As the saying goes, there is no success without struggle. The fear of making mistakes can become disabling, particularly if our aim is to try something new or different. So perhaps we need to to reframe how we think about making errors to avoid being too constrained by the desire to not get it wrong. The quest to be creative and innovative in our problem solving necessitates having the freedom to try new and different things. This principle applies whether we are seeking to explore new questions, or find different solutions to existing questions.

Informed Shorts: 'Meta Abilities' for Coaches, Practitioners and Athletes

Informed Shorts: 'Meta Abilities' for Coaches, Practitioners and Athletes

In this second ‘Informed Short’ we explore the concept of meta-abilities, and unpack the superpowers that we can harness to enhance our practice in a variety of realms as coaches and practitioners in sport, and educate our athletes to make use to these tools for themselves. We can define meta-abilities as ‘higher order’ skills. A defining characteristic of meta-abilities is that they effectively determine how well we are able to make use of our other capabilities.

The Why, What, and How of Coaching Movement: Part 2

The Why, What, and How of Coaching Movement: Part 2

As practitioners we are all essentially coaches, and in our various realms we find ourselves directing athletes on how we want them to move. In the first part of this 3-part post we delved into the why, as we attempted to elucidate what roles we should play, and define what objectives we should be seeking to fulfil when providing instruction to athletes. With this second part on coaching movement we get into the 'what'.

The 'C' Word

The 'C' Word

The word 'culture' is often thrown around in the context of teams and organisations. Everybody is talking about culture. Despite being a nebulous term and intangible in nature, culture is cited over and over again by teams and organisations. Everybody seems to be in agreement that culture is critical to success in different realms, even if we are not necessarily clear on what it is. Culture is simultaneously cited as both the root cause and universal solution to all ills. In this post we will try to get a handle on the 'C' word. More importantly we will attempt to get to the bottom of what creates culture, and explore how we might go about effecting a change in team or organisational culture.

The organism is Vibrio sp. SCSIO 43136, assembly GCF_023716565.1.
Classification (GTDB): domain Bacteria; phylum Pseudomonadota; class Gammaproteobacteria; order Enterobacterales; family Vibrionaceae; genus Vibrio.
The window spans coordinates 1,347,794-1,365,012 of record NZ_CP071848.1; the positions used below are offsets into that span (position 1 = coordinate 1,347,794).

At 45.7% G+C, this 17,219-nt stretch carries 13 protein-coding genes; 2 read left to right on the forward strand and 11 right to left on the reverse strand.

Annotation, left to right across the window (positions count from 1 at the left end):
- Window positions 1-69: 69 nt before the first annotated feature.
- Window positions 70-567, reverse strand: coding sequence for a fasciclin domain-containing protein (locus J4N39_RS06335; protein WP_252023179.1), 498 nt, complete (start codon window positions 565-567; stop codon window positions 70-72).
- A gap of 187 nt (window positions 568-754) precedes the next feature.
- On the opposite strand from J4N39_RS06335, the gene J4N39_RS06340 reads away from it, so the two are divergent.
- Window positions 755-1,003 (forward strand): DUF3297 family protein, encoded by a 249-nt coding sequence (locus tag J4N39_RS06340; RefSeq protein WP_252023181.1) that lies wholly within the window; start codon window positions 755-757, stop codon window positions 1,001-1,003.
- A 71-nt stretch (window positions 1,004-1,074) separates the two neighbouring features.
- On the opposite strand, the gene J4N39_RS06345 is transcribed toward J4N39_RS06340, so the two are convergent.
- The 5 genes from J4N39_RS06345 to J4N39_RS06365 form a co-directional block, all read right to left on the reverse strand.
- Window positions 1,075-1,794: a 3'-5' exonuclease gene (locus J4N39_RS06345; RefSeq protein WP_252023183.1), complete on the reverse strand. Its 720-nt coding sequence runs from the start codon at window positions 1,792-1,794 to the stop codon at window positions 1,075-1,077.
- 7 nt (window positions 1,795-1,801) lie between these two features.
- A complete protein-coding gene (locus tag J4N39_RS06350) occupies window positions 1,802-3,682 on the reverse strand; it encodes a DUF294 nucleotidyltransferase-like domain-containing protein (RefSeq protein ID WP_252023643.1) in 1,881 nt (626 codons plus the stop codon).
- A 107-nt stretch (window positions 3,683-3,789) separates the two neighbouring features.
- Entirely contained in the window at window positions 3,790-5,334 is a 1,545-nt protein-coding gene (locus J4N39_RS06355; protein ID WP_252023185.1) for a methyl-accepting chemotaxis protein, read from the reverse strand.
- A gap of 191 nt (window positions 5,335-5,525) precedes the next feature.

Nuance - The Path to Enlightenment in Athletic Preparation

Nuance - The Path to Enlightenment in Athletic Preparation

Nuance is an under recognised keystone of practice in elite sport. We have spoken previously about critical thinking as a critical skill for coaches and practitioners in the Information Age, as a means to evaluate and integrate information from different sources. Nuanced understanding is critical for the steps that follow. Nuance is required to derive real meaning from the knowledge acquired and make use of it. Nuance is also critical to cope with the complexity inherent in human performance. In this post we will make the case for practicing nuance as an active skill in order to combat the epidemics of superficial knowledge and binary thinking.

Resurrecting Critical Thinking

Resurrecting Critical Thinking

In the Information Age the propensity for critical thinking has become arguably the most critical skill for practitioners in all fields. In the present era, with unprecedented access to a vast sea of information at the touch of a key stroke, the ability to filter and to critically evaluate are paramount. This is the great irony of the Information Age; at a time when the need has never been greater, critical thinking is seemingly a dying art. Increasingly we are plagued with superficial knowledge and incomplete understanding. We are beset on all sides by spurious reasoning and a preponderance of facile solutions. In this post we argue there is a need to resurrect critical thinking; we must understand the true meaning of skepticism and embrace it. Here we present the case that rediscovering these faculties will allow us to negotiate our way to free thought and provide the tools for independent learning to attain deeper understanding.